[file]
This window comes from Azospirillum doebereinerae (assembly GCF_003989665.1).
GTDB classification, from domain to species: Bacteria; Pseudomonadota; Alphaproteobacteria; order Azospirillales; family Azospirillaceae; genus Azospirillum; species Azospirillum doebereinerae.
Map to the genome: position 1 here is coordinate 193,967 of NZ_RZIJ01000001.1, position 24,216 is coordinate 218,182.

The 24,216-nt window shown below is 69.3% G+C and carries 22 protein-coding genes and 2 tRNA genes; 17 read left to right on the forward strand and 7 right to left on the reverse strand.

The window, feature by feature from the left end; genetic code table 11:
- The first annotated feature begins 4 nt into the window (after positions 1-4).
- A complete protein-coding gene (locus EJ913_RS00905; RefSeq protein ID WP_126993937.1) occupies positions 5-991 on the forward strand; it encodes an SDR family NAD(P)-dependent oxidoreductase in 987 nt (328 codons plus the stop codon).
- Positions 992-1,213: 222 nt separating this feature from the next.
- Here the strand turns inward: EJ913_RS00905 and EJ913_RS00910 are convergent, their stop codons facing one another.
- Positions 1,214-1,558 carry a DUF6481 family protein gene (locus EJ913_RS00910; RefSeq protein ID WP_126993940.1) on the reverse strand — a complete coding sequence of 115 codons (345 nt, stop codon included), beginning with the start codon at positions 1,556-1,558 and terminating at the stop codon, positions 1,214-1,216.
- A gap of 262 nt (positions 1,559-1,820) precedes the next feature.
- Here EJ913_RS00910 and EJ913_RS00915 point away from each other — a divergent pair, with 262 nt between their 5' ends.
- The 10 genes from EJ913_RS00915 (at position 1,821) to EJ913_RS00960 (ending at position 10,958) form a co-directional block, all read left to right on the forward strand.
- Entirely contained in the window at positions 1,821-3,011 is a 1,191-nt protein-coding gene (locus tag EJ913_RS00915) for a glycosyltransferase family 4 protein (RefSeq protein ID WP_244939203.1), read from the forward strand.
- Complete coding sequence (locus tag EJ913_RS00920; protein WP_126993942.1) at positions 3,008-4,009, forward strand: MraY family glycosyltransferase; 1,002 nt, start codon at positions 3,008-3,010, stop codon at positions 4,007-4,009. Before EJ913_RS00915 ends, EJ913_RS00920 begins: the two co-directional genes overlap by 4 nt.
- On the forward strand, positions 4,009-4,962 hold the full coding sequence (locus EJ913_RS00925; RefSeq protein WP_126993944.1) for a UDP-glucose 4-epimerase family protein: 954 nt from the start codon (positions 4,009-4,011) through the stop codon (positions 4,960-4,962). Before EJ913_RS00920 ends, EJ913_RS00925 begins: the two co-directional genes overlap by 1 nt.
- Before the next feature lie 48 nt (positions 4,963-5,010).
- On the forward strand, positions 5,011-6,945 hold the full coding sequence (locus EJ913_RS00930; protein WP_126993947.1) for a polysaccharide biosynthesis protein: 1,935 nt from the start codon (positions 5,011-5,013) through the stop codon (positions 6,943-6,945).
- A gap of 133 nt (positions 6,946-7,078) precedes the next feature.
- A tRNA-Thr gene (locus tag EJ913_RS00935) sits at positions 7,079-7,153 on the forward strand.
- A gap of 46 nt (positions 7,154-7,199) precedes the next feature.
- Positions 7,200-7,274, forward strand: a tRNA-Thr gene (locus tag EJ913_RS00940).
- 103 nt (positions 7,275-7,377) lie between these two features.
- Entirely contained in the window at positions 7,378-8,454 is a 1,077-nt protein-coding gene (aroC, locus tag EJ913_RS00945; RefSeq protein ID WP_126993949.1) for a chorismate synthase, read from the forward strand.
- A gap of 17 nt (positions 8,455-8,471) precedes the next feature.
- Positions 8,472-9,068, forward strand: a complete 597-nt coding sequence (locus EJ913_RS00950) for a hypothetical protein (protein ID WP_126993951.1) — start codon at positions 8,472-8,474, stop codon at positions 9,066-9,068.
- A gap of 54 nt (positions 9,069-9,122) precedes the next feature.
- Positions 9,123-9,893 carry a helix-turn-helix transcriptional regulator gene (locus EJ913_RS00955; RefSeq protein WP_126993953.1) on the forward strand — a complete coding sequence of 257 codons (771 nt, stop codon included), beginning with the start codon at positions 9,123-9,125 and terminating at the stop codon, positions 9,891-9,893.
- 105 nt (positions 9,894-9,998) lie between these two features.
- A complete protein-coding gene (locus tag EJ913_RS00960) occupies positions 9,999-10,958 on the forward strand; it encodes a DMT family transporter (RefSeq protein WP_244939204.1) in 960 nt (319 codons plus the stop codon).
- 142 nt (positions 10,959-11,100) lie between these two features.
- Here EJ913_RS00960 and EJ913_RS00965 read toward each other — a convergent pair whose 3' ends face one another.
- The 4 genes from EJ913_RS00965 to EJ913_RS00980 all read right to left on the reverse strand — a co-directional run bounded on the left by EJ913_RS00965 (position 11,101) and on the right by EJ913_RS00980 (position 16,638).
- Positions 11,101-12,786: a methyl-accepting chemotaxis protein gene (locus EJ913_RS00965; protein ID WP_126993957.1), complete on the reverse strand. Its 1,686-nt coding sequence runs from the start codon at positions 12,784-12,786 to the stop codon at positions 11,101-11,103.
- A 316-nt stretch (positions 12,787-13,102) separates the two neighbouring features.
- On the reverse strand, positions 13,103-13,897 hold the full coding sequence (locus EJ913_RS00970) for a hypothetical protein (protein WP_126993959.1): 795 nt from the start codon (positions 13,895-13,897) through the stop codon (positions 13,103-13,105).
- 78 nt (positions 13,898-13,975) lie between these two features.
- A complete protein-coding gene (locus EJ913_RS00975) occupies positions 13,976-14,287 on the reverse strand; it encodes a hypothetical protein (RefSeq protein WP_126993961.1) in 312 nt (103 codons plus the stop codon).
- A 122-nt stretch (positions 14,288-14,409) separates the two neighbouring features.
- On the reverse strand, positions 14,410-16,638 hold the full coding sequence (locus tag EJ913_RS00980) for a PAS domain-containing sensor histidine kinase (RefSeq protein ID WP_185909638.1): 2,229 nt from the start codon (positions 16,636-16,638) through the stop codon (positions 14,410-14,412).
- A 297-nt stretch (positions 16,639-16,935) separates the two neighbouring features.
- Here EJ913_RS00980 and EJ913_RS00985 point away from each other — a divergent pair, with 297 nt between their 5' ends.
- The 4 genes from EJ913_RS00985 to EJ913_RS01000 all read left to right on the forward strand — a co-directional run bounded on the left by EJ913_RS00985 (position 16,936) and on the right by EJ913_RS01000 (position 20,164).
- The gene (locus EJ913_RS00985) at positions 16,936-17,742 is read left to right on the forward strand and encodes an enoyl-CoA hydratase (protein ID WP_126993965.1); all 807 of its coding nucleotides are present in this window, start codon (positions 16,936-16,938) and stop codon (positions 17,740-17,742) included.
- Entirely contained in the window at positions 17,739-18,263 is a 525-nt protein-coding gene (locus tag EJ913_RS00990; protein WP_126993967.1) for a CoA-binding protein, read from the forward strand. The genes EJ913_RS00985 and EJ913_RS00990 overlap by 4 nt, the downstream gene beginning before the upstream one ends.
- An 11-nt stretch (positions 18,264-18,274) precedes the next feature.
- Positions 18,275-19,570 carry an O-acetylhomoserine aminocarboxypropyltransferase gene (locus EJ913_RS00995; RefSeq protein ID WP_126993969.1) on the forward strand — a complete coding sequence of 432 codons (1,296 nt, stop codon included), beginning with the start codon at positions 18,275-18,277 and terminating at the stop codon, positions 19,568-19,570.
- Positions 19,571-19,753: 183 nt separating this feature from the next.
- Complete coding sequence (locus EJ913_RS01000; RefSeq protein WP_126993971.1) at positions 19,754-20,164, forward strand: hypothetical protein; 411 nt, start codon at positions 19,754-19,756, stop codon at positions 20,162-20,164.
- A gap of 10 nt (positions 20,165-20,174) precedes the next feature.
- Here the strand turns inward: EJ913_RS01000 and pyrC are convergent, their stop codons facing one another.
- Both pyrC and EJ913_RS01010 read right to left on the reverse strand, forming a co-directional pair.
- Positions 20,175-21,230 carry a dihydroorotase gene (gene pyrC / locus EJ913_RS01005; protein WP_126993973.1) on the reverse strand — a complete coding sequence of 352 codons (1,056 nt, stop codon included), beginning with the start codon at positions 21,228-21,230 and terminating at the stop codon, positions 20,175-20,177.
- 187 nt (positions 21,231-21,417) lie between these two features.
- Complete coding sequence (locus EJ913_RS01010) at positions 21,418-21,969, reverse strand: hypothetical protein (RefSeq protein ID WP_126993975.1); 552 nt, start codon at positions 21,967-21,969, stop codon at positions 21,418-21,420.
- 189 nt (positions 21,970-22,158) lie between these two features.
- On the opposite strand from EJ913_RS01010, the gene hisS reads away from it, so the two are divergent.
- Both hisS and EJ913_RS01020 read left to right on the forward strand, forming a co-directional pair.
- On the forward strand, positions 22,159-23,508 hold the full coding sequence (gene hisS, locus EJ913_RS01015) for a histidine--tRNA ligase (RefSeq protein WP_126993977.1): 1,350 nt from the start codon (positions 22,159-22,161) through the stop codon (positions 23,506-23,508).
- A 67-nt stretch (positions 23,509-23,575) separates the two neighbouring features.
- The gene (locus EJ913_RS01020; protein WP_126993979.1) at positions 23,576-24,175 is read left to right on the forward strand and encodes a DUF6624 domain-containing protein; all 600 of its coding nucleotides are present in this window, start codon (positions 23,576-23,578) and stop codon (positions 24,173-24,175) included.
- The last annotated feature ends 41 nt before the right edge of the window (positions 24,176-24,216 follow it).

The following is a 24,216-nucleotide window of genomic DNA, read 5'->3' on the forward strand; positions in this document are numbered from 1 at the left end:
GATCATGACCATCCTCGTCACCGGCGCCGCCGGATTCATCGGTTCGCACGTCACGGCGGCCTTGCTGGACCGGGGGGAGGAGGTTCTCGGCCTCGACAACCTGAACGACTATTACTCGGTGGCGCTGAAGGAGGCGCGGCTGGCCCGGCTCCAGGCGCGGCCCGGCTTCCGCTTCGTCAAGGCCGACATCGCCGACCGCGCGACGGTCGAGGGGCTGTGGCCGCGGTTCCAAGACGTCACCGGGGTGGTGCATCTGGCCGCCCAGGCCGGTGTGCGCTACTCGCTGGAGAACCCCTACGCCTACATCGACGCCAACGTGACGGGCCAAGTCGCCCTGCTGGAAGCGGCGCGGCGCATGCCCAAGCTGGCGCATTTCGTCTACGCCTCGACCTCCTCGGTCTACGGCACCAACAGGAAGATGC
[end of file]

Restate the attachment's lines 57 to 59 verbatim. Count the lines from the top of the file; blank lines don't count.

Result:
- On the opposite strand from EJ913_RS01010, the gene hisS reads away from it, so the two are divergent.
- Both hisS and EJ913_RS01020 read left to right on the forward strand, forming a co-directional pair.
- On the forward strand, positions 22,159-23,508 hold the full coding sequence (gene hisS, locus EJ913_RS01015) for a histidine--tRNA ligase (RefSeq protein WP_126993977.1): 1,350 nt from the start codon (positions 22,159-22,161) through the stop codon (positions 23,506-23,508).